Yes, it’s possible to stand out negatively in a variety of ways. Some of these are the same mistakes you could make in an in-person interview, others are unique to the online experience.
When you know what the mistakes are, you can prepare yourself better. Here are some common interview issues and how you can avoid them.
Earlier we mentioned how important it is to familiarize yourself with the video conferencing technology beforehand, but it’s worth repeating. Play with the system beforehand, make sure your webcam and microphone are both connected and working, and memorize where all the buttons and settings are.
Do your best to ensure there are no “hiccups” during your interview. If you’re going to be on wi-fi, get as close to the router as possible to avoid drops or lags. If you can hard-line into the router directly with an ethernet cable, do that to ensure uninterrupted service.
Of course, there may be other kinds of interruptions not related to the internet - family members, pets, phone calls. Try to schedule during quiet periods if possible, and try to keep your family in the other room.
Unfortunately, the work from home era means letting your interviewer and coworkers see a glimpse into your home on a regular basis. This means, yes, cleaning your house can have an impact on your performance. A cluttered background offers an opportunity for the interviewer to get distracted and lose focus on what you’re saying.
Try to have as visually neutral of a background as possible - but still one with plenty of light. Plain-colored walls or open (clean) spaces work the best. Experiment beforehand to see how you can look your best and keep the attention on you, not the posters hanging on your wall.
Sounding Like A Victim
We all know that you shouldn’t bad-mouth a previous employer during an interview. But there’s a more subtle form of negativity you should watch out for - a victim mentality.
There are plenty of reasons you might feel you’ve been dealt bad cards in your career - especially if you’re coming off a layoff or a toxic environment. No matter how justified you may feel your grievances are, an interview is not the place to mention them.
Remember, from the interviewer’s point of view, if you’ve had nothing but a string of bad luck and bad experiences in your work history, the common factor is you. If you use your time to complain or gossip about a former employer, it can make your interviewer question your emotional intelligence.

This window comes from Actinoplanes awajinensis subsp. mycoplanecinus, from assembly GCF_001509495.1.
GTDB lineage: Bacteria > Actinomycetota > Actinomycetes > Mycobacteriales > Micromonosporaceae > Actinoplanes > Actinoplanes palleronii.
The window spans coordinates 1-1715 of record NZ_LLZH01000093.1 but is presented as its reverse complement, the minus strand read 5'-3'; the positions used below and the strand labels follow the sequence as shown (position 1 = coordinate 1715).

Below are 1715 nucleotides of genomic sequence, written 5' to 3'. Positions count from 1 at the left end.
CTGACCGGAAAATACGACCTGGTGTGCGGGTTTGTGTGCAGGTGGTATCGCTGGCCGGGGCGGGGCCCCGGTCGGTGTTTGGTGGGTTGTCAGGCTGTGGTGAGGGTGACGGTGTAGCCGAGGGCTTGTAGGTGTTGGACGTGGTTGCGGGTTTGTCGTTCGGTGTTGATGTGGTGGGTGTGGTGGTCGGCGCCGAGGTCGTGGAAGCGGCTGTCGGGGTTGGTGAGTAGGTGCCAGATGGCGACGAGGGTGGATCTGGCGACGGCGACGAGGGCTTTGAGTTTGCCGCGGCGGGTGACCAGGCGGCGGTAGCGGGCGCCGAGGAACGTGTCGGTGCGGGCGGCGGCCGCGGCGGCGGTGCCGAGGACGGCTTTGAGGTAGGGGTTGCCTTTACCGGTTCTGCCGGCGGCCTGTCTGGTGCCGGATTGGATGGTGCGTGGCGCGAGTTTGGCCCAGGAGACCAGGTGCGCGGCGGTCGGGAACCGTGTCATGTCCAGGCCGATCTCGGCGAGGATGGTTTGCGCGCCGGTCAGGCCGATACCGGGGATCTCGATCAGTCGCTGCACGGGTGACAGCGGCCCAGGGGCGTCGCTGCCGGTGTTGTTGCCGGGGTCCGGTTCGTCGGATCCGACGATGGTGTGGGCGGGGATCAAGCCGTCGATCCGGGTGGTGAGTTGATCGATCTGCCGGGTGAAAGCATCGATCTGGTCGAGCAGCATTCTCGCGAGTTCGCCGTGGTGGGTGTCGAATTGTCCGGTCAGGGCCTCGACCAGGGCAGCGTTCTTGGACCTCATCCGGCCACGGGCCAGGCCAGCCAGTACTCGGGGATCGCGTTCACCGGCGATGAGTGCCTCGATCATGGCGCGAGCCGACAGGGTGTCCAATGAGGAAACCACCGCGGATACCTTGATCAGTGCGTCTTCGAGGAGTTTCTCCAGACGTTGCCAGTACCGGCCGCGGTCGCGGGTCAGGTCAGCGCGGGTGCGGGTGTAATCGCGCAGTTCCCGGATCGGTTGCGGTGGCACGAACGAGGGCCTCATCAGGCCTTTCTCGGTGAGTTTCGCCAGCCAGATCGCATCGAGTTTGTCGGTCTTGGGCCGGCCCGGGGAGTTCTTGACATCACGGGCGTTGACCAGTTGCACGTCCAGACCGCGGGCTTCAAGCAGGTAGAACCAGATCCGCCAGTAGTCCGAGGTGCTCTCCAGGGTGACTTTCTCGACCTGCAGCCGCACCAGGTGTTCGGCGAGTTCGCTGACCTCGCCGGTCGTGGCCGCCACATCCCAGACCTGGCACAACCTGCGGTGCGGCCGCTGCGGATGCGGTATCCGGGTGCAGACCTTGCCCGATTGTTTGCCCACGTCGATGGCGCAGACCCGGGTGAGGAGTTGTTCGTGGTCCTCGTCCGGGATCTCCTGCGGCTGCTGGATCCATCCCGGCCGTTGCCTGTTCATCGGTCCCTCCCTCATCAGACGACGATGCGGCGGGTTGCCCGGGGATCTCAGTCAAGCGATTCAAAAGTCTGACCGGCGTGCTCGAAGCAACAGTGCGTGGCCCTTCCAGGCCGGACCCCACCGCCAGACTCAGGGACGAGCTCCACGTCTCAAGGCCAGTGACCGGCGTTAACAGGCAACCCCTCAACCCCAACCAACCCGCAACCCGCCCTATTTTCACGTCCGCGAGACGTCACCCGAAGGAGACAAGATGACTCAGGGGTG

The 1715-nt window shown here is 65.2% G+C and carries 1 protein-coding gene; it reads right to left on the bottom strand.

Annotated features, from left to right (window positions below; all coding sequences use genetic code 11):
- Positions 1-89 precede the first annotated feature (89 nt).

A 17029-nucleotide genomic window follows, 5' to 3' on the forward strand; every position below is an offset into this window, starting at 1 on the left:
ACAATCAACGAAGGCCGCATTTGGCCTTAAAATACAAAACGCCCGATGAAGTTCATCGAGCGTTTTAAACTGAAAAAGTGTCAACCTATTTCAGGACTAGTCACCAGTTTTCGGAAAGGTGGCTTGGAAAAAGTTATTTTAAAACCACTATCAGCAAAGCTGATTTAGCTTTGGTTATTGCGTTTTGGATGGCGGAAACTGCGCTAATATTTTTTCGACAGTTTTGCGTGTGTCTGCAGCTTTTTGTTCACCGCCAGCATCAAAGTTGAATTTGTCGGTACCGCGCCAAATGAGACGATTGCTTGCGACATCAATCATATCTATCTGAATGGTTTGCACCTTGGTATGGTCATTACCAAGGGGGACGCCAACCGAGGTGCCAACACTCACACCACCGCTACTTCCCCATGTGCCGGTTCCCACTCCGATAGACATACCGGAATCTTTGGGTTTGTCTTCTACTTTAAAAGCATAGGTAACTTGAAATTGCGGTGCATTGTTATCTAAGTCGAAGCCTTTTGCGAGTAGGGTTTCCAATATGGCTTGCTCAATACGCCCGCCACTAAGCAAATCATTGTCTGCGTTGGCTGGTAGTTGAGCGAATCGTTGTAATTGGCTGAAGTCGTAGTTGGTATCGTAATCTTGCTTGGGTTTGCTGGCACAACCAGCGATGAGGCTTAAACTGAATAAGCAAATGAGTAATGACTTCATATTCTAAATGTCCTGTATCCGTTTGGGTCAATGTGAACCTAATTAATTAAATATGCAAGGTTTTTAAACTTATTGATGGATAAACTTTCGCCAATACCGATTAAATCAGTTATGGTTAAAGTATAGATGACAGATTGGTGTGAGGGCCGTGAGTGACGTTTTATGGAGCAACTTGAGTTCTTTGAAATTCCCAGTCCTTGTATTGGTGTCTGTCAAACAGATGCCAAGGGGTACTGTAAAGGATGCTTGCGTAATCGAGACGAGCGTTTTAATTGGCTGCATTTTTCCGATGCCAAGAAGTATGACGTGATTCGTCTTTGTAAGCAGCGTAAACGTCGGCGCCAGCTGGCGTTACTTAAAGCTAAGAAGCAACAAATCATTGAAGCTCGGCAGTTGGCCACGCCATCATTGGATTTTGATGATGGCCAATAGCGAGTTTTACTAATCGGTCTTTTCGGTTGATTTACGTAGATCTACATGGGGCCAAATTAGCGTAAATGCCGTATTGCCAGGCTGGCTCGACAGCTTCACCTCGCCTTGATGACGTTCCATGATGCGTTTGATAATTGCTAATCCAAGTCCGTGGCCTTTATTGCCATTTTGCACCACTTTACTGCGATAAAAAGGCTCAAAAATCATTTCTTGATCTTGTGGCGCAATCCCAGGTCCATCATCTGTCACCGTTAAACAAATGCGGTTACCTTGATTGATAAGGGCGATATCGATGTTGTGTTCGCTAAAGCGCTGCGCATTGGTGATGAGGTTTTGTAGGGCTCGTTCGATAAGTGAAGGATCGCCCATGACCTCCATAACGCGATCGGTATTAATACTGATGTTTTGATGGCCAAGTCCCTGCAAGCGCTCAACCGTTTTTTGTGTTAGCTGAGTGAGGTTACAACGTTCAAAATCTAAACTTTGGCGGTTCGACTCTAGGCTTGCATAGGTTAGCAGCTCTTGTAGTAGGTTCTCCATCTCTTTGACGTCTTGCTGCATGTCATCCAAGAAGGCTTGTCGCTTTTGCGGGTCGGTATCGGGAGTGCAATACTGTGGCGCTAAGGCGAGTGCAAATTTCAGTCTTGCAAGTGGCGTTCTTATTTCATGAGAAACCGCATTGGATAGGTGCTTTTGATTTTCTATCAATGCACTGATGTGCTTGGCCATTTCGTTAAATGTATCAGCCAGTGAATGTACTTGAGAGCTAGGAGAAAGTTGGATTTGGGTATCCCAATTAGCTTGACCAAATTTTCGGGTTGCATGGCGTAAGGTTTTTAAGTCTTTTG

Making It All About You
In the early stages of the interview process, your goal should be to make sure the position is a good fit for you - that’s what the other side of the desk is doing.
That means at this point, their primary concern is what you can do for them - and you need to show that you know that. While it’s important to be up-front about your needs and expectations, focusing too much on those aspects too early without first demonstrating your value is a major red flag.
You need to ask questions about the company’s challenges and problems that need solving. You can ask about benefits and pay alongside these questions if you want, but remember not to focus too much on these aspects prematurely. You’re both learning about each other.
Later in the process when an offer is closing in, that’s a different story. But early on, the main focus needs to be on what you can do for the company.
Making It All About Your Shortcomings
Most people have something in their resume that they’re concerned about. This could be an extended gap, a degree that was never completed, or maybe just a lack of experience.
Be careful not to talk down on yourself when these issues come up. Remember, you’re getting an interview because someone thought you were qualified. Now’s the time to promote yourself, not be defensive.
There’s a tightrope to walk here: You want to address any potential concerns a hiring manager may have, but you don’t want to highlight your weaknesses. Therefore, you want to make any explanation you have very succinct and ready to move on to the next topic quickly.
Whatever you do, don’t offer an unprompted explanation. If they’re really worried, they’ll ask. You don’t need to put concerns in their head.
As always, the best thing you can do for an interview is to practice and prepare. Do your homework, practice your responses, and try to avoid these pitfalls and you’ll have a successful interview wherever you do it.